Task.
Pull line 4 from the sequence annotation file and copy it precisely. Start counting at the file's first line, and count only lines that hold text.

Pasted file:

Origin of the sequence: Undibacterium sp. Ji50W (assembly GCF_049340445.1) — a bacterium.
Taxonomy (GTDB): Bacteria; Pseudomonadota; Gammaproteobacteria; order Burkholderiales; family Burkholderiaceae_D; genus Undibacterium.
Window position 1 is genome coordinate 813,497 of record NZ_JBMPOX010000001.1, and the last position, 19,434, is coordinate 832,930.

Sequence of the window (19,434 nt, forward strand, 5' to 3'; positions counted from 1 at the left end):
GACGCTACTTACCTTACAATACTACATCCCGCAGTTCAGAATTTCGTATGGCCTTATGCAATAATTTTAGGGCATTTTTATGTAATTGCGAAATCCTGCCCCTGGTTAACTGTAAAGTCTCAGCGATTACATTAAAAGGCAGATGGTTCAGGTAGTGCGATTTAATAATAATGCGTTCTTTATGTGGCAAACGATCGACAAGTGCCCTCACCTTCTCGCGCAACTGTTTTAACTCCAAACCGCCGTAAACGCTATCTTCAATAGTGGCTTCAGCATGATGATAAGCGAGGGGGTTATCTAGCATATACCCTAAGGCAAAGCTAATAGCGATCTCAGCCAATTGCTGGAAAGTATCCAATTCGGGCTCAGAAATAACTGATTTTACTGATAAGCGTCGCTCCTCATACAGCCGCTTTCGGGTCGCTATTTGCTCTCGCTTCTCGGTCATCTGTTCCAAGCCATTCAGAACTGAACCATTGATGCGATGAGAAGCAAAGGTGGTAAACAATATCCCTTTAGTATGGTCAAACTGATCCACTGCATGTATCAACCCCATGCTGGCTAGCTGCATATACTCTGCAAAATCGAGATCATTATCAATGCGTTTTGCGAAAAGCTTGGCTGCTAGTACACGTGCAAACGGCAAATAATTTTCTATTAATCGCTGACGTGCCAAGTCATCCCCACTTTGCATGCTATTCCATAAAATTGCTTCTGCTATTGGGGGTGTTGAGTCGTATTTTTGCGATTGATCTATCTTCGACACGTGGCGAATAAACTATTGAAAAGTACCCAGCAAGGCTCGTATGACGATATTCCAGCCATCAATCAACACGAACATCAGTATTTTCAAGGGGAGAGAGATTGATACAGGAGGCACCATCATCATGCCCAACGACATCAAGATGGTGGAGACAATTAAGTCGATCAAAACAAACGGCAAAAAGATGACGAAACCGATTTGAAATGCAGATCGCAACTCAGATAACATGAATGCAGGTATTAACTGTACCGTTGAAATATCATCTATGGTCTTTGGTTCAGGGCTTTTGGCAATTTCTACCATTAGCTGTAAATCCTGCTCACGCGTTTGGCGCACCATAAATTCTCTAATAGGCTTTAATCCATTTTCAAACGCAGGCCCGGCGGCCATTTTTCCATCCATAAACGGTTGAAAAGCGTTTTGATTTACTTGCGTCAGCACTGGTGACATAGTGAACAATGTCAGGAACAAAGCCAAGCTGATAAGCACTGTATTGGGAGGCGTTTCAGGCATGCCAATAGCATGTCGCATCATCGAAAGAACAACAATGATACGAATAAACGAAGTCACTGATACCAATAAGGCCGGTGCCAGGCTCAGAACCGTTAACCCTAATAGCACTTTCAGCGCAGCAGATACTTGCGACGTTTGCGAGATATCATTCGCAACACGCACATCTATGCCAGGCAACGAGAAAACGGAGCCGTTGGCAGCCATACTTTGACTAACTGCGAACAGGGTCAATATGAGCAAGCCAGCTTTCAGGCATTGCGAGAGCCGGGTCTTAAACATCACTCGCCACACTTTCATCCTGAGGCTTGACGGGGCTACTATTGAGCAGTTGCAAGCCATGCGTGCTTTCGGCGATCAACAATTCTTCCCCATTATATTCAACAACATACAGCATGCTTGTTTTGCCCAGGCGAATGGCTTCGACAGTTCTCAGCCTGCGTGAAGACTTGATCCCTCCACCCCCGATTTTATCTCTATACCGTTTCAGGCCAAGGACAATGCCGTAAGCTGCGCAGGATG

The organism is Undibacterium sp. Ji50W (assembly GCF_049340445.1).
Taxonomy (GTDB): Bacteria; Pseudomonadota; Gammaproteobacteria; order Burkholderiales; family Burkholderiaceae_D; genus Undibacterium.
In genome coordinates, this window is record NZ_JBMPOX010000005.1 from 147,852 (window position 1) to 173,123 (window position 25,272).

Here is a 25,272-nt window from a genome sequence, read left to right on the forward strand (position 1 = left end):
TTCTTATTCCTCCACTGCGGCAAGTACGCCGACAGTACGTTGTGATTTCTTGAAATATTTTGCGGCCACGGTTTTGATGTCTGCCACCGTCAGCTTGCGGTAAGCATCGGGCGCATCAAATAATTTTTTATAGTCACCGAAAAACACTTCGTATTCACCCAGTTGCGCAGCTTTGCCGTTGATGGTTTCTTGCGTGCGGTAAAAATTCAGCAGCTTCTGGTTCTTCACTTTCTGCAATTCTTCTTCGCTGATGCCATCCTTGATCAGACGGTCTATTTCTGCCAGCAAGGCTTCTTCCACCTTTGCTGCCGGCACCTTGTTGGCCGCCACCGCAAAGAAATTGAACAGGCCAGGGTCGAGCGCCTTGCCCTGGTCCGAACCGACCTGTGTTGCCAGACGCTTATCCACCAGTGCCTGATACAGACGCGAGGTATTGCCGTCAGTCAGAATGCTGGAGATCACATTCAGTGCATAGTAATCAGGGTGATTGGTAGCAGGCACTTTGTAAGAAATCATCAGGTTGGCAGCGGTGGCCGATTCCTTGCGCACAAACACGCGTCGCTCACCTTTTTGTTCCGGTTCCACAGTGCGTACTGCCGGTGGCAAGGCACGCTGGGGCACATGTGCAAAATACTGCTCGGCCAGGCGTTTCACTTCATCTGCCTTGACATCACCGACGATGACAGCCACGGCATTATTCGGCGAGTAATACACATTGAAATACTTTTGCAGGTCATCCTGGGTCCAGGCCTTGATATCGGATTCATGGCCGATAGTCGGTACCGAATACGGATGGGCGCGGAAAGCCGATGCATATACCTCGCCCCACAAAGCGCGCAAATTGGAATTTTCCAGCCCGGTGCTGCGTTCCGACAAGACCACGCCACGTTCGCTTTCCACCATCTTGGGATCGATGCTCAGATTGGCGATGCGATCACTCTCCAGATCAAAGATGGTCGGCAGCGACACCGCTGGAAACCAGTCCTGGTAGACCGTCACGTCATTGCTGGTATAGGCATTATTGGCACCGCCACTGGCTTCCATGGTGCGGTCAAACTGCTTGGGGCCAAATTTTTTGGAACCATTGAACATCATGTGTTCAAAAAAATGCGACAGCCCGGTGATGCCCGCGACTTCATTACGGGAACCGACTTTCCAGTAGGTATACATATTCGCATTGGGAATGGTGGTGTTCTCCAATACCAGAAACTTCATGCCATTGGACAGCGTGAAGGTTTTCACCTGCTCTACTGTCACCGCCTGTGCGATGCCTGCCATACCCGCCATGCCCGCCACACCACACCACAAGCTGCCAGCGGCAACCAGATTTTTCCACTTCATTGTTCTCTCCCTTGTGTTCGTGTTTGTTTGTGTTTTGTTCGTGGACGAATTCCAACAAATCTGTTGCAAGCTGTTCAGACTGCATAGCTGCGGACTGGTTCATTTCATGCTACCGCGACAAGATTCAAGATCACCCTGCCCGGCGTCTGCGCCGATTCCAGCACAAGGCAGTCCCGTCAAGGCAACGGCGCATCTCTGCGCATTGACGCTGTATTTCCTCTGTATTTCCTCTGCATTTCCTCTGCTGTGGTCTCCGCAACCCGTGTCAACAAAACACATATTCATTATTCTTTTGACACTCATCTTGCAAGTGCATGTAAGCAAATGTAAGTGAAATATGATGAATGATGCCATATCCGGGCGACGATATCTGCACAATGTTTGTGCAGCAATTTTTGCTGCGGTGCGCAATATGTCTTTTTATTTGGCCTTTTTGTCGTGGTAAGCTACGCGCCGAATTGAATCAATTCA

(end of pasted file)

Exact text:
Sequence of the window (19,434 nt, forward strand, 5' to 3'; positions counted from 1 at the left end):